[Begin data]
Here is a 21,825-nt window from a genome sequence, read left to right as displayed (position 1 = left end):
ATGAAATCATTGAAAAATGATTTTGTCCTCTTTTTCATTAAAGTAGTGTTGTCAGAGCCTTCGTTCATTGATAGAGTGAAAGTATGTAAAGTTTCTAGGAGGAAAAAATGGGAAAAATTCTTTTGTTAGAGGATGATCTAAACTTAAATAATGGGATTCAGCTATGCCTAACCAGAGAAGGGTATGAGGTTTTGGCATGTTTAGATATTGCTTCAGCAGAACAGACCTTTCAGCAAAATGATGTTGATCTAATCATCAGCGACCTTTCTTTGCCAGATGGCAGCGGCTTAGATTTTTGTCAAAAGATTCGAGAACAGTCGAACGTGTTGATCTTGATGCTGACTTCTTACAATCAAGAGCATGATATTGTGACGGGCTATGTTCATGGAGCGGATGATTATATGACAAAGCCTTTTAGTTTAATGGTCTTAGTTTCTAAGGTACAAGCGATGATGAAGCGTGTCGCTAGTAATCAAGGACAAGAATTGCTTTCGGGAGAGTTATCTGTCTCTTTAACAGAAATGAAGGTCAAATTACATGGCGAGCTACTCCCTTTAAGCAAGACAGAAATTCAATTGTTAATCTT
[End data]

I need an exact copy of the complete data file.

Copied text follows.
Here is a 21,825-nt window from a genome sequence, read left to right as displayed (position 1 = left end):
ATGAAATCATTGAAAAATGATTTTGTCCTCTTTTTCATTAAAGTAGTGTTGTCAGAGCCTTCGTTCATTGATAGAGTGAAAGTATGTAAAGTTTCTAGGAGGAAAAAATGGGAAAAATTCTTTTGTTAGAGGATGATCTAAACTTAAATAATGGGATTCAGCTATGCCTAACCAGAGAAGGGTATGAGGTTTTGGCATGTTTAGATATTGCTTCAGCAGAACAGACCTTTCAGCAAAATGATGTTGATCTAATCATCAGCGACCTTTCTTTGCCAGATGGCAGCGGCTTAGATTTTTGTCAAAAGATTCGAGAACAGTCGAACGTGTTGATCTTGATGCTGACTTCTTACAATCAAGAGCATGATATTGTGACGGGCTATGTTCATGGAGCGGATGATTATATGACAAAGCCTTTTAGTTTAATGGTCTTAGTTTCTAAGGTACAAGCGATGATGAAGCGTGTCGCTAGTAATCAAGGACAAGAATTGCTTTCGGGAGAGTTATCTGTCTCTTTAACAGAAATGAAGGTCAAATTACATGGCGAGCTACTCCCTTTAAGCAAGACAGAAATTCAATTGTTAATCTT